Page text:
S: Inuit Peoples
BC: We hope you enjoyed our book and learned some more on the Arctic Natives! | By Hilli Goldhar, Zach Brown, Rebecca Sharer and Talia Widrich
FC: Arctic Natives | By: Hilli, Rebecca, Talia, and Zach
1: Our names are Rebecca, Hilli, Talia, and Zach. We wrote this book to teach children more about the Arctic Natives. We liked how we got the opportunity to work in a group and put each of our individual research together to form our book. We hope you enjoy it!
2: Table of Contents 1.Geographical Location 2.Beliefs of Origins/Legends 3.Main Tribes in Area 4.Social Structure 5.Arrival of the Europeans 6.Ways of Communication 7.Shelter 8.Food Sources and Examples 9.Food Dishes 10.Special Events 11.Clothing 12.Famous People 13.Weapons and Tools 14.Beliefs 15.Methods of Transportation 16.Today's Natives
4: Geographical Location The Arctic Natives lived in many places with different climates. The Inuit people lived across the top of North America, from Alaska to Greenland, for more than four thousand years. The Arctic is very pretty. For nine months a year, the Arctic is covered in snow and it is winter. The winter is very cold and long. All of the lakes and water turn to ice and there is daylight the whole winter. Where the ground is higher, there are often rocks which are pushed upwards by the freezing of the earth. In the winter, all the soil is frozen below the earth. In the far north of the Arctic, which is surrounded by large icebergs, are mountainous islands split with snowfields or glaciers. When the snow starts to melt, water cannot drain into the earth because of frost. Mazes of streams are created. The summer, on on the other hand, is short, but cool. In the summer, there is no darkness at all. The summer in the Arctic is very pretty. All of the animals come out from hibernation and the landscape turns from white and icy to brown and grey. In the Arctic, plants take years and years to grow. There are many flowers growing there. There are 2,000 kinds of lichens, 500 differing mosses and 900 different rooted flowering plants. In the summer, there are many species of birds flying around.The seas and the rivers are filled with salmon. Although it is summer, in the north of the Arctic they get almost no rain, sometimes even less then the Sahara desert.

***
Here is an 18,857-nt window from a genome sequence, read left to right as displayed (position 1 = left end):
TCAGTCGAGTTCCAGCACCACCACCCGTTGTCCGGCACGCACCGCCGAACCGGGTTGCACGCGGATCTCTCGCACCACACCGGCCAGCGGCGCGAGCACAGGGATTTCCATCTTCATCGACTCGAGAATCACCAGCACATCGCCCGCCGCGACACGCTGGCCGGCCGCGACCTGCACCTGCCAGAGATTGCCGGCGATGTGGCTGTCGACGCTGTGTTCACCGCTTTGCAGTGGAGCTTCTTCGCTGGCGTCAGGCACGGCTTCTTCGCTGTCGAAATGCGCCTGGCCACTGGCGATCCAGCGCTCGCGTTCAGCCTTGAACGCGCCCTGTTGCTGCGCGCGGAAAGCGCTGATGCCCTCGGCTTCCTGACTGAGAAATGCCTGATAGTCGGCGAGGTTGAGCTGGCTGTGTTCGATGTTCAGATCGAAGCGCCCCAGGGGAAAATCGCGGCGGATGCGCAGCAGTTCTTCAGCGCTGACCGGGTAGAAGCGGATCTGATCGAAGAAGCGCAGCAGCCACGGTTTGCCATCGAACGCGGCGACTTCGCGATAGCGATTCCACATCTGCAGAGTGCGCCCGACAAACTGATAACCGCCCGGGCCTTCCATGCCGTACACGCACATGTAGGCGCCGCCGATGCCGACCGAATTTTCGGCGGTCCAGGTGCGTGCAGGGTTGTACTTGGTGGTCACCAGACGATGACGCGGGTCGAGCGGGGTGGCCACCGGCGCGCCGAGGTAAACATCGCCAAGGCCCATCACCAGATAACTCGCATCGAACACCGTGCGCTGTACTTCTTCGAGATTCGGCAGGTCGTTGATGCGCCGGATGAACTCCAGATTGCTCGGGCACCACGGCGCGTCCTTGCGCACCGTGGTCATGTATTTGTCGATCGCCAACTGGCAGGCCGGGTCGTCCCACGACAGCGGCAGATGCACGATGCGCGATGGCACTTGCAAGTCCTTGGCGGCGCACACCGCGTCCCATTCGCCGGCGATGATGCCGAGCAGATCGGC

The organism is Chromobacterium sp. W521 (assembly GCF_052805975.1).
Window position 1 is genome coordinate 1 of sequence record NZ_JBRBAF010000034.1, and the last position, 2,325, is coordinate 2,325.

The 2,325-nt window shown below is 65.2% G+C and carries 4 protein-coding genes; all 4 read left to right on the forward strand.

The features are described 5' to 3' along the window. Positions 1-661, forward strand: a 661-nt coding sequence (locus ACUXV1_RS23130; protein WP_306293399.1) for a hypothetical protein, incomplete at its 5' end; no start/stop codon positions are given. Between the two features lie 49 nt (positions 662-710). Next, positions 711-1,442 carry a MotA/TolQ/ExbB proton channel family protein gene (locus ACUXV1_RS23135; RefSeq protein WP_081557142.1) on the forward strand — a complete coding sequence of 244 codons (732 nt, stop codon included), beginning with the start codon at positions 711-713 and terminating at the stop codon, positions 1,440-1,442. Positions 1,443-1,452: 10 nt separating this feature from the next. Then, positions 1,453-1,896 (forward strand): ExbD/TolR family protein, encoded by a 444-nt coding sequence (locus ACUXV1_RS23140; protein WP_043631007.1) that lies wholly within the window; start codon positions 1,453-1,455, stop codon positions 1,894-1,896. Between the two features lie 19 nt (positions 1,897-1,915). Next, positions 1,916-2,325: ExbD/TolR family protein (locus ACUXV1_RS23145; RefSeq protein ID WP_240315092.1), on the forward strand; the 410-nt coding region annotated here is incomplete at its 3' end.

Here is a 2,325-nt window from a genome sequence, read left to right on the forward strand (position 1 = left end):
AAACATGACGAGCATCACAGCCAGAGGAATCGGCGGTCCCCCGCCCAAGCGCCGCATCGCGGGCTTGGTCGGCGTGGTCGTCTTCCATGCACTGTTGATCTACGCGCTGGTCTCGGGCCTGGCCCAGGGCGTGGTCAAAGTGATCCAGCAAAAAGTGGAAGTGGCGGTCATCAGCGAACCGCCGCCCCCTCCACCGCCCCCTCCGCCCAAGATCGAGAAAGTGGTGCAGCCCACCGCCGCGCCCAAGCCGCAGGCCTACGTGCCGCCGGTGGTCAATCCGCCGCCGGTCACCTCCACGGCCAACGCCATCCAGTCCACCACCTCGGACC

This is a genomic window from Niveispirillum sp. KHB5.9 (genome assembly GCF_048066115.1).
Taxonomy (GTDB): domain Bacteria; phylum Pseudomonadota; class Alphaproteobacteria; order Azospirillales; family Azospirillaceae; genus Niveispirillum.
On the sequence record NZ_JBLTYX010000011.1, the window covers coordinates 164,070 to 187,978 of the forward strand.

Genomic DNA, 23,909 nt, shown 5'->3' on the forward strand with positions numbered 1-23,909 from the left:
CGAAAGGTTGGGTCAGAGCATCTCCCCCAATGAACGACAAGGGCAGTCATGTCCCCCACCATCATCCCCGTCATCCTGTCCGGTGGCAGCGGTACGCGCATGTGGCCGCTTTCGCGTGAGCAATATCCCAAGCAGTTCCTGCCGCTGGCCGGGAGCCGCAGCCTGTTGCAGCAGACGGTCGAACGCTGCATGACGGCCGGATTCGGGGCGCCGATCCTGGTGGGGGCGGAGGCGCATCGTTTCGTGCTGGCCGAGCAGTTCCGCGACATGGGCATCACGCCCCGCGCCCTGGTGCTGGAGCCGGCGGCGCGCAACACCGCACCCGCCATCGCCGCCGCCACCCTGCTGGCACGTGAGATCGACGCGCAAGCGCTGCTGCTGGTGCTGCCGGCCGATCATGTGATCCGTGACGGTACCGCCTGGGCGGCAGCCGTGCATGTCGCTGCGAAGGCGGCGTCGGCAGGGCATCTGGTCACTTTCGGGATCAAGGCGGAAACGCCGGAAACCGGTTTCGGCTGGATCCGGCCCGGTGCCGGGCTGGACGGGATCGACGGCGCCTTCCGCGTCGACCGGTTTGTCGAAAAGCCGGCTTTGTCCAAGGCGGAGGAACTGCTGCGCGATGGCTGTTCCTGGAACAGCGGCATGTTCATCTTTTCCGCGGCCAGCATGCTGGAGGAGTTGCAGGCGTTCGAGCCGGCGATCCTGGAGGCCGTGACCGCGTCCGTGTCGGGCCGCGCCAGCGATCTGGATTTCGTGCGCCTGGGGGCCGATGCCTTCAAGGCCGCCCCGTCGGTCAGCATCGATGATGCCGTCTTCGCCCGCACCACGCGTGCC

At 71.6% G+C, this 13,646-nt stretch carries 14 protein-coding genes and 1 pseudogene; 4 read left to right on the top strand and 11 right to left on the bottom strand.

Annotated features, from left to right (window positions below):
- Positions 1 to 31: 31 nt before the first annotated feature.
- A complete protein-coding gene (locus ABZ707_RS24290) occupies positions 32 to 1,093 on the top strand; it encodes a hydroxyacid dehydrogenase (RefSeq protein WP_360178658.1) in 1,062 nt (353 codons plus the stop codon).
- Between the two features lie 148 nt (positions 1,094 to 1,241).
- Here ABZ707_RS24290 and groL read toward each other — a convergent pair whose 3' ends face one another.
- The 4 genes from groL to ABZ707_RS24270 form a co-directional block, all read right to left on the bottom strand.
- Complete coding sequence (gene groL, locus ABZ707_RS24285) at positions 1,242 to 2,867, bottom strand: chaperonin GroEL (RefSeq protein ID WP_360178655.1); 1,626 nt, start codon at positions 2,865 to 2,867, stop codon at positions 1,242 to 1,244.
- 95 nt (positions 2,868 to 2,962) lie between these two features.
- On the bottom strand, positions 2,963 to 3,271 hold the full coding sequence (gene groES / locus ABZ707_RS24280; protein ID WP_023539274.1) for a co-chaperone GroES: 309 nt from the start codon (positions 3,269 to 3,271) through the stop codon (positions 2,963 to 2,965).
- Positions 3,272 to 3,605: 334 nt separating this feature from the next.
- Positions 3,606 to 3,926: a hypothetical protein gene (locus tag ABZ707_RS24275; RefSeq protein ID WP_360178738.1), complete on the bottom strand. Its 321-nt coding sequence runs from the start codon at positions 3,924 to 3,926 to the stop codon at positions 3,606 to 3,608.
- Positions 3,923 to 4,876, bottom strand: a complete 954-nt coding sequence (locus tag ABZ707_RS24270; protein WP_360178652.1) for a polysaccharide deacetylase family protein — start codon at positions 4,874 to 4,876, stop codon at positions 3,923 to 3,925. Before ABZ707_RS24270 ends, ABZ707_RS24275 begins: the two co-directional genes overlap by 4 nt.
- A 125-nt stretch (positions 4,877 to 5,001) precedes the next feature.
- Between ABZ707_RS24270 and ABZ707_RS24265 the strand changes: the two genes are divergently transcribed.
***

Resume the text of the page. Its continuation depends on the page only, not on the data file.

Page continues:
5: The Arctic Natives had to adapt to of all the changes from the winter to the summer, but they only took things from the land that they needed to survive in the differing climates.
6: This is what the land looked like | This is what the land looked like
7: Beliefs of Origins/Legends There was not much belief for the Inuits in how the world was created. The whole idea about how the earth was created was very complicated for the Inuits. That's why they didn't think about it a lot. They believed that the waters were supported by the earth, which was supported by pillars. They also believed that the earth was covering the underworld. The entrances to the underworld were found in the sea. The Inuits did not believe in an after life. They believed that everybody had two souls. One of the souls was the personal soul and the other was an ancestor's soul. They also believed that when the person dies, one soul goes to a place they hoped would be filled with happiness and warmth, and the other soul would go to a new born baby. Nobody knows how the Inuit's thought about the whole idea, but I think that everyone wonders about the beginning of the world.
9: Inuit Tribes in Northern Canada
10: Social Structures The Arctic Natives had a different government than we have today. The government decided that everybody should share. Men would build, hunt and fish for food for their family. The woman would cook the food that their husbands hunted, dress the animal skin, make clothing, and watch the children. I think that the people in the Arctic Natives had a very good way of doing things and making it organized. | The men hunted while the women did other chores.